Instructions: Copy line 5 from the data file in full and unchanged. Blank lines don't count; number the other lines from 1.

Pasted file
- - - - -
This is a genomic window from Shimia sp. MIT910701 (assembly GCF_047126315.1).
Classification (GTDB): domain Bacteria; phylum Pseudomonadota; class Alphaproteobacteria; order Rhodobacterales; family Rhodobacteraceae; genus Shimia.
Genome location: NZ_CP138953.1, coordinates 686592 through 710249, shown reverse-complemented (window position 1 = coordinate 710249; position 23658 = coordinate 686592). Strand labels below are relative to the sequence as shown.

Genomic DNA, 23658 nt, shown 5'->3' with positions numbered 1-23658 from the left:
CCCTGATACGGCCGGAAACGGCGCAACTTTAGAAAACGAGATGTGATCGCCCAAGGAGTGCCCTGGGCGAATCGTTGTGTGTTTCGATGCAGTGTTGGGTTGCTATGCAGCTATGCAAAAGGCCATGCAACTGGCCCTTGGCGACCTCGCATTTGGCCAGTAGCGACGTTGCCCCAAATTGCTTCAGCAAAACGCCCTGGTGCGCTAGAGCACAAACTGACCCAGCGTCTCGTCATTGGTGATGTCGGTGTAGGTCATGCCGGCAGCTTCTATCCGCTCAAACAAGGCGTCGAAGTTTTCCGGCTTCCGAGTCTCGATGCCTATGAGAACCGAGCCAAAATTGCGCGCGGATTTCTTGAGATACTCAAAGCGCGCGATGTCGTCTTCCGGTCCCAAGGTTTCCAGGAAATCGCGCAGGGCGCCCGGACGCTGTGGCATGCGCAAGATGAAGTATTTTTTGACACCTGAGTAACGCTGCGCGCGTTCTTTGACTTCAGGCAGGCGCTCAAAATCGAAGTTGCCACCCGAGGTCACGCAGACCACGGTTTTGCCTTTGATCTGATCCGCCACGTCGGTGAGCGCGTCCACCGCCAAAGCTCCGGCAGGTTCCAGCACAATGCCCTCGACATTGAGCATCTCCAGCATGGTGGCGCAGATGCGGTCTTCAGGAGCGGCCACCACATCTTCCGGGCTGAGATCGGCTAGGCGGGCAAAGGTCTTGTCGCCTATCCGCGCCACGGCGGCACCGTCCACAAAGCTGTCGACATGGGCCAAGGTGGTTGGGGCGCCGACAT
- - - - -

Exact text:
CCCTGATACGGCCGGAAACGGCGCAACTTTAGAAAACGAGATGTGATCGCCCAAGGAGTGCCCTGGGCGAATCGTTGTGTGTTTCGATGCAGTGTTGGGTTGCTATGCAGCTATGCAAAAGGCCATGCAACTGGCCCTTGGCGACCTCGCATTTGGCCAGTAGCGACGTTGCCCCAAATTGCTTCAGCAAAACGCCCTGGTGCGCTAGAGCACAAACTGACCCAGCGTCTCGTCATTGGTGATGTCGGTGTAGGTCATGCCGGCAGCTTCTATCCGCTCAAACAAGGCGTCGAAGTTTTCCGGCTTCCGAGTCTCGATGCCTATGAGAACCGAGCCAAAATTGCGCGCGGATTTCTTGAGATACTCAAAGCGCGCGATGTCGTCTTCCGGTCCCAAGGTTTCCAGGAAATCGCGCAGGGCGCCCGGACGCTGTGGCATGCGCAAGATGAAGTATTTTTTGACACCTGAGTAACGCTGCGCGCGTTCTTTGACTTCAGGCAGGCGCTCAAAATCGAAGTTGCCACCCGAGGTCACGCAGACCACGGTTTTGCCTTTGATCTGATCCGCCACGTCGGTGAGCGCGTCCACCGCCAAAGCTCCGGCAGGTTCCAGCACAATGCCCTCGACATTGAGCATCTCCAGCATGGTGGCGCAGATGCGGTCTTCAGGAGCGGCCACCACATCTTCCGGGCTGAGATCGGCTAGGCGGGCAAAGGTCTTGTCGCCTATCCGCGCCACGGCGGCACCGTCCACAAAGCTGTCGACATGGGCCAAGGTGGTTGGGGCGCCGACAT